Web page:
But once we can't avoid these fees, we will be re-thinking the US as a preferred travel destination - which is a shame, because we usually spend 4-6 weeks there, spending our (not inconsiderable) international dollars in multiple states. We'll simply take our Aussie dollars elsewhere...

Guest's picture

Bringing clothes that can be cleaned and planning to wash them once or twice while on a trip can make a world of difference, not just on reducing the amount of luggage you bring, but also on the amount of time you spend managing it.

Guest's picture

To charge us for putting luggage in overhead bins is BEYOND ridiculous. That being said, my husband has taught me the art of packing light and packing well. I went on vacation for 5 days, and I was able to pack everything I needed into a bag that fit under the seat in front of me. I wear any bottoms (pants/shorts or skirts) at least twice while on vacation, and only pack one pair of shoes in my luggage. It really is all about utilizing all the available space when you pack. If you can put enough thought into it, you can beat the system (for now!). However, if you travel longer than 3 to 5 days, you might eventually be charged for storing your bag on board :(.

Guest's picture

I think carry-on fees are here to stay. I never check my bags anymore because of the baggage fees that they charge. However, since they started charging me on my last two trips for carry on I decided to send it ahead of time. It costs me $39 anywhere in US and it definitely is a bit more than what the airlines charge, however, I can pack all the items I want, have them sent ahead of time, and waiting for me when I arrive.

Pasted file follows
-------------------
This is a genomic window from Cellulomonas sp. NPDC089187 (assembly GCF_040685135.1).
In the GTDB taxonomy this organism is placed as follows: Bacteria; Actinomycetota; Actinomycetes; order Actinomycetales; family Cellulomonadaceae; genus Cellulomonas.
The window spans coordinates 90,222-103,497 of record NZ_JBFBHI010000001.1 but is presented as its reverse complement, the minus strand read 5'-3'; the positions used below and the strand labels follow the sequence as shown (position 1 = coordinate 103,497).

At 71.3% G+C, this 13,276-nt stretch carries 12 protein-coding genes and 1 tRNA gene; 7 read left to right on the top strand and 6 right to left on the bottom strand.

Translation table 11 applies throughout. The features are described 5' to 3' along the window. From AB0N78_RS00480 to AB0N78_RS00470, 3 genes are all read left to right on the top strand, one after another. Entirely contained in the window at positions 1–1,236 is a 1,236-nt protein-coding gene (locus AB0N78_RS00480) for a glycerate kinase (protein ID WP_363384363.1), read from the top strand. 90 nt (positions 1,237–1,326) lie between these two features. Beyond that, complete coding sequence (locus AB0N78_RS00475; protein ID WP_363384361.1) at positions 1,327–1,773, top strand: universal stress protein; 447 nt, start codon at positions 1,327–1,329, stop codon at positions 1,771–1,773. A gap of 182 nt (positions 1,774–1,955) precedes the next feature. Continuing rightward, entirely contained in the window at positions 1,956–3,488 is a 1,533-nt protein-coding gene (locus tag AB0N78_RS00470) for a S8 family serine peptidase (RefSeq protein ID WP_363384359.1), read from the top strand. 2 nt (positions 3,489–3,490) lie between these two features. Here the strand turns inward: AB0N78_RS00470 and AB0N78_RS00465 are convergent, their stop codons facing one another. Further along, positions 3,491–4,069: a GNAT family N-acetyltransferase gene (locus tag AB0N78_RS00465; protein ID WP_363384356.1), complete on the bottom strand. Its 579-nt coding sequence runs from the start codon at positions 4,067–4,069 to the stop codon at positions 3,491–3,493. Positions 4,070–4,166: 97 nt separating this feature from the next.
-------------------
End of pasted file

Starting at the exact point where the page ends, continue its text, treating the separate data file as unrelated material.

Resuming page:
I definitely would recommend anyone checking this out if they are interested. The company I used on my last two trips is LugLess (

Guest's picture

I haven't flown Allegiant since this new fee, but I have multiple times in the past with my husband and now three year old. Backpack for my husband and I for books, prescriptions, toiletries, and extra shirts. Bag for husband's clothes. Bag for my clothes (which often turned in to extra space for everyone else. I flew to Europe for a month on a carry-on suitcase and a passport neck holder thing. I am not the problem) Diaper bag. Bag for clothes and toys. Car seat. Stroller. Absolutely horrid.

I didn't check anything. For whatever reason, Allegiant will "valet" your bags for free should there be extra space (and perhaps you look as pitiful as my family). We've flown with them multiple times, and we were only stuck carrying all of our stuff once. That once was miserable, but we had saved hundreds in bag checking fees so I can deal with it. Strollers and car seats can be checked for free, of course.

I will need to rethink my strategy. I'm actually considering Greyhound for all of my non-emergency, in North America travel needs. I haven't been stuck on a bus like that since I was a kid in the '90s. Totally miserable, but I'm willing to suck it up.

Guest's picture

Anyone should have seen this coming, with oil prices spinning out of control, and demand way up. Airlines live and die on the price of oil. And so do world economies, hint. I sympathize with frequent fliers, but times have changed.

Taking it personally is a choice. I feel as though this will be a trend with airlines world wide-even those that are state subsidized-wink, wink

Packing a big bag with lots of stuff is old-school, like driving everywhere when you can occasionally walk. So the airlines are taking up the slack.

Next up price of food.

Guest's picture
Guest sissy

Frontier charges everyone for carry on bags $35 one way.